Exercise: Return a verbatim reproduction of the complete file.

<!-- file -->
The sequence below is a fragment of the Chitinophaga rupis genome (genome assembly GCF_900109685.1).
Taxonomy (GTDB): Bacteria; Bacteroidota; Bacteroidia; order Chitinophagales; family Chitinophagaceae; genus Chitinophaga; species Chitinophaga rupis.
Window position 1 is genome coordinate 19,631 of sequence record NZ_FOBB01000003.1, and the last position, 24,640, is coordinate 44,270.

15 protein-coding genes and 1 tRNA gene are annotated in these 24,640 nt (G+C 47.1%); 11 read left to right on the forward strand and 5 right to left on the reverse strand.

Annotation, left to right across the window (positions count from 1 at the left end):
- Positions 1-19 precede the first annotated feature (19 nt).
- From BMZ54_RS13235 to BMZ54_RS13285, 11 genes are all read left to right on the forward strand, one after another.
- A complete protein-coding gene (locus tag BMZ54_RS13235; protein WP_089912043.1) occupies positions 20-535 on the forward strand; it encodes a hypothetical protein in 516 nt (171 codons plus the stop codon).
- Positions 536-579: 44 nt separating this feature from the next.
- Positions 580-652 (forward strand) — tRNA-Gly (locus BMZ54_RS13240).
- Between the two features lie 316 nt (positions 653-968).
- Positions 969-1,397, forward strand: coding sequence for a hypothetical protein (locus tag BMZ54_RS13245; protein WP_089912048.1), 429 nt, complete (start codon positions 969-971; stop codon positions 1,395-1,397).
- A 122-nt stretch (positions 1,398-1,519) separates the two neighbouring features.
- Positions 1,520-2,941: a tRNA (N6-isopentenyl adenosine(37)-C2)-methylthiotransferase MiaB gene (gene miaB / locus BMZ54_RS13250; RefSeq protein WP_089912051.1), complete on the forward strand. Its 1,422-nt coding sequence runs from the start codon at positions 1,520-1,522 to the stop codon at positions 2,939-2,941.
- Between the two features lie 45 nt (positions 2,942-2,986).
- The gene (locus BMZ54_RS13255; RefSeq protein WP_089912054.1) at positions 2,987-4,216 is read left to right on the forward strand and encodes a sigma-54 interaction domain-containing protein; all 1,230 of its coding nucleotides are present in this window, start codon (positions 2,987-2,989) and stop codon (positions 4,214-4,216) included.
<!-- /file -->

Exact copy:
The sequence below is a fragment of the Chitinophaga rupis genome (genome assembly GCF_900109685.1).
Taxonomy (GTDB): Bacteria; Bacteroidota; Bacteroidia; order Chitinophagales; family Chitinophagaceae; genus Chitinophaga; species Chitinophaga rupis.
Window position 1 is genome coordinate 19,631 of sequence record NZ_FOBB01000003.1, and the last position, 24,640, is coordinate 44,270.

15 protein-coding genes and 1 tRNA gene are annotated in these 24,640 nt (G+C 47.1%); 11 read left to right on the forward strand and 5 right to left on the reverse strand.

Annotation, left to right across the window (positions count from 1 at the left end):
- Positions 1-19 precede the first annotated feature (19 nt).
- From BMZ54_RS13235 to BMZ54_RS13285, 11 genes are all read left to right on the forward strand, one after another.
- A complete protein-coding gene (locus tag BMZ54_RS13235; protein WP_089912043.1) occupies positions 20-535 on the forward strand; it encodes a hypothetical protein in 516 nt (171 codons plus the stop codon).
- Positions 536-579: 44 nt separating this feature from the next.
- Positions 580-652 (forward strand) — tRNA-Gly (locus BMZ54_RS13240).
- Between the two features lie 316 nt (positions 653-968).
- Positions 969-1,397, forward strand: coding sequence for a hypothetical protein (locus tag BMZ54_RS13245; protein WP_089912048.1), 429 nt, complete (start codon positions 969-971; stop codon positions 1,395-1,397).
- A 122-nt stretch (positions 1,398-1,519) separates the two neighbouring features.
- Positions 1,520-2,941: a tRNA (N6-isopentenyl adenosine(37)-C2)-methylthiotransferase MiaB gene (gene miaB / locus BMZ54_RS13250; RefSeq protein WP_089912051.1), complete on the forward strand. Its 1,422-nt coding sequence runs from the start codon at positions 1,520-1,522 to the stop codon at positions 2,939-2,941.
- Between the two features lie 45 nt (positions 2,942-2,986).
- The gene (locus BMZ54_RS13255; RefSeq protein WP_089912054.1) at positions 2,987-4,216 is read left to right on the forward strand and encodes a sigma-54 interaction domain-containing protein; all 1,230 of its coding nucleotides are present in this window, start codon (positions 2,987-2,989) and stop codon (positions 4,214-4,216) included.